About 70 PSAC members serve with the Anishinabek Police Service (APS), providing culturally sensitive policing in 16 Ontario First Nation communities. APS officers are usually occupied with everything from motor vehicle accidents to drug interdiction to responding to violent incidents, but the COVID-19 crisis has led them to serve their communities in novel ways.
A relatively small force, APS detachments are scattered across a huge geographic expanse—from Kettle Point near Sarnia to Fort Williams just outside Thunder Bay, over 800 kilometers away. In contrast to the Ontario Provincial Police and other municipal police forces serving adjacent areas, the APS has long been underfunded by the provincial and federal governments. This has resulted in comparatively lower pay and benefits for front line officers, and also means that First Nations communities continue to be served by a smaller number of officers.
Constable Sergeant Chantal Laroque is with the Nipissing detachment and serves on the executive of the PSAC local representing APS front-line officers. She says that while officers have been busy since the COVID-19 lockdown began, there was “always overtime” due to chronic under-resourcing.
Nevertheless, as the lockdown and isolation measures rapidly increased in March, officers in various detachments quickly adapted to support their communities in additional ways, even as one officer tested positive for COVID-19, necessitating the isolation of several others and further stretching limited resources at a critical time.
APS officers are playing a key role in restricting the spread of COVID-19 by monitoring access roads to their communities and ensuring that only local traffic enters. These checkpoints are vital as many First Nations are located in areas with limited medical services, meaning an outbreak would be particularly difficult to manage.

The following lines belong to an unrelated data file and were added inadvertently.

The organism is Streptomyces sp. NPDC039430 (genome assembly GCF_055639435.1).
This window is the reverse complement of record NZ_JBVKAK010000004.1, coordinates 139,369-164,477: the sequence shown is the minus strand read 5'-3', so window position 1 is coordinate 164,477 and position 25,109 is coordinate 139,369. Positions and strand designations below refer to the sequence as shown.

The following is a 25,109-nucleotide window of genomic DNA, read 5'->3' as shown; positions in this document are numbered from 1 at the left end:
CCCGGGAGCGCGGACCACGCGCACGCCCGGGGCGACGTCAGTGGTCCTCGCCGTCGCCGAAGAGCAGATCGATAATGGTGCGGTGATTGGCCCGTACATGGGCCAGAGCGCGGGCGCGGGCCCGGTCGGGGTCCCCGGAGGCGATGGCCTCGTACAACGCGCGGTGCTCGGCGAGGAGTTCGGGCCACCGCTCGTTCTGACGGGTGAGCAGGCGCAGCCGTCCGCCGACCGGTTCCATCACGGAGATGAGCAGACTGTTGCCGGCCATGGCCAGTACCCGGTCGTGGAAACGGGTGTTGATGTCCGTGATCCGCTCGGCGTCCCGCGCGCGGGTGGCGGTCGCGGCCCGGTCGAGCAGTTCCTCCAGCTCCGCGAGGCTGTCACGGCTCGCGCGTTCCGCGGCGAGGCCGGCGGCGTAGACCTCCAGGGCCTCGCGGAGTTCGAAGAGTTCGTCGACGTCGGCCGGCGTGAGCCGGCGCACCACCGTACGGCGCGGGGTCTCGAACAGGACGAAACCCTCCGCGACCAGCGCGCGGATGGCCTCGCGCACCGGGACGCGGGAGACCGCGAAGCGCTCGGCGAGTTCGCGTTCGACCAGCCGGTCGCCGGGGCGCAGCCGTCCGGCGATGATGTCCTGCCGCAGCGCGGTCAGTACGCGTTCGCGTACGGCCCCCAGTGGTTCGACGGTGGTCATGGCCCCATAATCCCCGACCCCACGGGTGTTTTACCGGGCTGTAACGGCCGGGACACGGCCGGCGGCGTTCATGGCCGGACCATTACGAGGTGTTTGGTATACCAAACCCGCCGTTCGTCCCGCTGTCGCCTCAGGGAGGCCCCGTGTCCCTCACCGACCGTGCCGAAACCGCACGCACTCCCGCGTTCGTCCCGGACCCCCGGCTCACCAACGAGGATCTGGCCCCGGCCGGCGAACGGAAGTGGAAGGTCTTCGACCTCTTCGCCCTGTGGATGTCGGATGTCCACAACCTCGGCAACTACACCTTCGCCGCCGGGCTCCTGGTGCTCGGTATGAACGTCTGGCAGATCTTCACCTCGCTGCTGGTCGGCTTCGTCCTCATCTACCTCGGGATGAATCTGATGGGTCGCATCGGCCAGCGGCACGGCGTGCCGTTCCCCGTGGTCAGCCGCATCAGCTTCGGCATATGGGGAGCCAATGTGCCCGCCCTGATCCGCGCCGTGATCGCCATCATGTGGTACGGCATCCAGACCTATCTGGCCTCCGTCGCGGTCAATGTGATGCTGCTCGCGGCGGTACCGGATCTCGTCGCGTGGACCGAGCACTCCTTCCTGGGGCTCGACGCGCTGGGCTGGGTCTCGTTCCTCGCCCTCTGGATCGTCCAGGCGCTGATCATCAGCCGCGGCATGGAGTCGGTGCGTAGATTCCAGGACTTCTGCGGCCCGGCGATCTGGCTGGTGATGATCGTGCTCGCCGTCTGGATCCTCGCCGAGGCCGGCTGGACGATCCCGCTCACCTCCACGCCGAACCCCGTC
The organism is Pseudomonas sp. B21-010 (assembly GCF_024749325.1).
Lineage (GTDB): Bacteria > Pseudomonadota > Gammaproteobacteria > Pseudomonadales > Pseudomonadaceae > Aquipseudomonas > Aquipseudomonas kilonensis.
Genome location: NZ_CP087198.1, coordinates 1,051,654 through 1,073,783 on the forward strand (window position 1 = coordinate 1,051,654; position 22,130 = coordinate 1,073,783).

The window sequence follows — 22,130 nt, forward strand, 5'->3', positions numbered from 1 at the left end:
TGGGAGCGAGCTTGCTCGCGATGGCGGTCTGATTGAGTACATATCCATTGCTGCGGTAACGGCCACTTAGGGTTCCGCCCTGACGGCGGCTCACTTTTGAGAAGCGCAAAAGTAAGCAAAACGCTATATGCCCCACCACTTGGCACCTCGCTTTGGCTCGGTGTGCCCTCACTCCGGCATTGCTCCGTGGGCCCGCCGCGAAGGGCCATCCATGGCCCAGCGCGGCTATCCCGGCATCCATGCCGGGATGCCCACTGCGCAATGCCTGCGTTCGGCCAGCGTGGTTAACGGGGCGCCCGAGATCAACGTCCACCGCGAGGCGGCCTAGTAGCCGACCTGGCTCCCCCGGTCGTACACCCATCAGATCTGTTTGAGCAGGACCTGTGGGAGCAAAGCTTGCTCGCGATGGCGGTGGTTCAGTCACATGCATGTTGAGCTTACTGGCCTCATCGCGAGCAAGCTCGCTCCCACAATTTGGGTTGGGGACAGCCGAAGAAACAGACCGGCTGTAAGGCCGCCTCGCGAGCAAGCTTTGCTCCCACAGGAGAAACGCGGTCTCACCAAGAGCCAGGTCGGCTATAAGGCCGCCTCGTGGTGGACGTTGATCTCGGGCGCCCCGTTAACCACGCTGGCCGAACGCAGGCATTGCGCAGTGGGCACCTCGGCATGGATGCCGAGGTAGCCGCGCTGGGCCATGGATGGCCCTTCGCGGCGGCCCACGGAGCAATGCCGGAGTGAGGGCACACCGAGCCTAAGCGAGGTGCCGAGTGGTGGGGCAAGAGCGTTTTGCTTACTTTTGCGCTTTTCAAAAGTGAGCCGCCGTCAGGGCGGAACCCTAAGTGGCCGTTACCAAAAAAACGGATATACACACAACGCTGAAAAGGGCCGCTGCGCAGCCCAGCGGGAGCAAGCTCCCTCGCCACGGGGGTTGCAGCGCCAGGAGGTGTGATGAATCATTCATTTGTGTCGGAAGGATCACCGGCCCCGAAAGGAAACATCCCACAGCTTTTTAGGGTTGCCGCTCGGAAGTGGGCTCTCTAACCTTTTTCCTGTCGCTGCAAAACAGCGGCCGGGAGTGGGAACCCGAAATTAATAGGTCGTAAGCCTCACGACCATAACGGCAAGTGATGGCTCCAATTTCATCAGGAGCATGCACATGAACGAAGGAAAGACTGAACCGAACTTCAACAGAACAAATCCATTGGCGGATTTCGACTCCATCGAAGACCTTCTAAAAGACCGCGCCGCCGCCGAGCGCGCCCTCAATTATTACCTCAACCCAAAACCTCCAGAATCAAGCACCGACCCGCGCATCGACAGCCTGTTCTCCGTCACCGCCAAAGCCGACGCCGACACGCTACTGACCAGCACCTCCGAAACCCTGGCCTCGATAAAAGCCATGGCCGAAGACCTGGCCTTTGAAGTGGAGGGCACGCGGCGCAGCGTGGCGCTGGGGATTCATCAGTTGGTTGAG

This patrolling function has continued even as the Ontario government began loosening restrictions.
PSAC members have also sought to go beyond the usual range of services offered by police. In a novel initiative, the detachment serving the Pic River and Pic Mobert communities on the shores of Thunder Bay began offering the community a grocery service as soon as the lockdown began in March. With just one call, residents can request a ride to the store or provide a list of items for a constable to buy and deliver to their homes. The service is being offered throughout the duration of the pandemic.
The work of PSAC members in the APS during this pandemic has been warmly received by First Nations communities. Many have put up signs to show their appreciation.
Cst. Sgt. Laroque notes that the union and APS leadership have worked collaboratively through this crisis to ensure front-line officers are properly equipped with personal protective equipment and feel well supported as they put themselves at risk of exposure on the job every day.
Despite the critical role played by front-line officers, however, the APS is still not recognized by the provincial and federal governments as an essential service. This is something constables continue advocating for through their union, and the pandemic has clearly highlighted the critical nature of their work.
Cst. Sgt. Laroque also notes that gains have been made in recent years on improving pay, and that work continues on making the pension plan more consistent with those of non-Indigenous police forces. She credits the union with this trend, saying “PSAC has been instrumental beyond words” in helping raise working conditions in the service.
“I'm proud to serve First Nations communities in this difficult time and I’m also proud to have a union supporting us as we fight for equity,” adds Laroque.